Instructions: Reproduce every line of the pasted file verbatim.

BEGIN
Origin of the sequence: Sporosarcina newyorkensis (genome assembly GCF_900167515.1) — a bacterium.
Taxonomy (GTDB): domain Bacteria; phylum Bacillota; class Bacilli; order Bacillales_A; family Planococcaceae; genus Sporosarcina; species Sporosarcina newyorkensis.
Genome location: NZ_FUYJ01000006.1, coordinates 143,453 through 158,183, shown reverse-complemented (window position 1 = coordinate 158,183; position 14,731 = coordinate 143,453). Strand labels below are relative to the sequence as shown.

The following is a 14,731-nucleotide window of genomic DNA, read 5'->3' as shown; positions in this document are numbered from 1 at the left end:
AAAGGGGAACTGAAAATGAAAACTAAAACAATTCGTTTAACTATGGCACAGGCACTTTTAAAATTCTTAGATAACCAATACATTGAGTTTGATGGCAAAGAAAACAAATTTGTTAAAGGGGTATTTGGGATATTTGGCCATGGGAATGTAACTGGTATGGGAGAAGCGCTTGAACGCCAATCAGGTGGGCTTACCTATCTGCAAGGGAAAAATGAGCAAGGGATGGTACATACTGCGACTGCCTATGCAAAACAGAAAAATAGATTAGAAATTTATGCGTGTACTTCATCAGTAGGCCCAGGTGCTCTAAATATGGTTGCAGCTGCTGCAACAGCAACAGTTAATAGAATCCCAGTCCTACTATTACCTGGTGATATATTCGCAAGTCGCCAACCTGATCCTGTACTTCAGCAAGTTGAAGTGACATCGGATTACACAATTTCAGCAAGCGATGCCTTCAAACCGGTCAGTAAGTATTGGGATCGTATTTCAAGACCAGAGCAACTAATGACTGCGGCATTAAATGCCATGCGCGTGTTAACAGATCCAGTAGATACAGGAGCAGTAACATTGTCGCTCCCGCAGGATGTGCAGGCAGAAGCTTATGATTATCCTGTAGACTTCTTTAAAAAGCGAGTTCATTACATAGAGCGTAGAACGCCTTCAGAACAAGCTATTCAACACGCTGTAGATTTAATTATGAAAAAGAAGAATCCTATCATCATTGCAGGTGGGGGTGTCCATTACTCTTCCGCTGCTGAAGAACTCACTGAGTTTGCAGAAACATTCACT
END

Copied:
Origin of the sequence: Sporosarcina newyorkensis (genome assembly GCF_900167515.1) — a bacterium.
Taxonomy (GTDB): domain Bacteria; phylum Bacillota; class Bacilli; order Bacillales_A; family Planococcaceae; genus Sporosarcina; species Sporosarcina newyorkensis.
Genome location: NZ_FUYJ01000006.1, coordinates 143,453 through 158,183, shown reverse-complemented (window position 1 = coordinate 158,183; position 14,731 = coordinate 143,453). Strand labels below are relative to the sequence as shown.

The following is a 14,731-nucleotide window of genomic DNA, read 5'->3' as shown; positions in this document are numbered from 1 at the left end:
AAAGGGGAACTGAAAATGAAAACTAAAACAATTCGTTTAACTATGGCACAGGCACTTTTAAAATTCTTAGATAACCAATACATTGAGTTTGATGGCAAAGAAAACAAATTTGTTAAAGGGGTATTTGGGATATTTGGCCATGGGAATGTAACTGGTATGGGAGAAGCGCTTGAACGCCAATCAGGTGGGCTTACCTATCTGCAAGGGAAAAATGAGCAAGGGATGGTACATACTGCGACTGCCTATGCAAAACAGAAAAATAGATTAGAAATTTATGCGTGTACTTCATCAGTAGGCCCAGGTGCTCTAAATATGGTTGCAGCTGCTGCAACAGCAACAGTTAATAGAATCCCAGTCCTACTATTACCTGGTGATATATTCGCAAGTCGCCAACCTGATCCTGTACTTCAGCAAGTTGAAGTGACATCGGATTACACAATTTCAGCAAGCGATGCCTTCAAACCGGTCAGTAAGTATTGGGATCGTATTTCAAGACCAGAGCAACTAATGACTGCGGCATTAAATGCCATGCGCGTGTTAACAGATCCAGTAGATACAGGAGCAGTAACATTGTCGCTCCCGCAGGATGTGCAGGCAGAAGCTTATGATTATCCTGTAGACTTCTTTAAAAAGCGAGTTCATTACATAGAGCGTAGAACGCCTTCAGAACAAGCTATTCAACACGCTGTAGATTTAATTATGAAAAAGAAGAATCCTATCATCATTGCAGGTGGGGGTGTCCATTACTCTTCCGCTGCTGAAGAACTCACTGAGTTTGCAGAAACATTCACT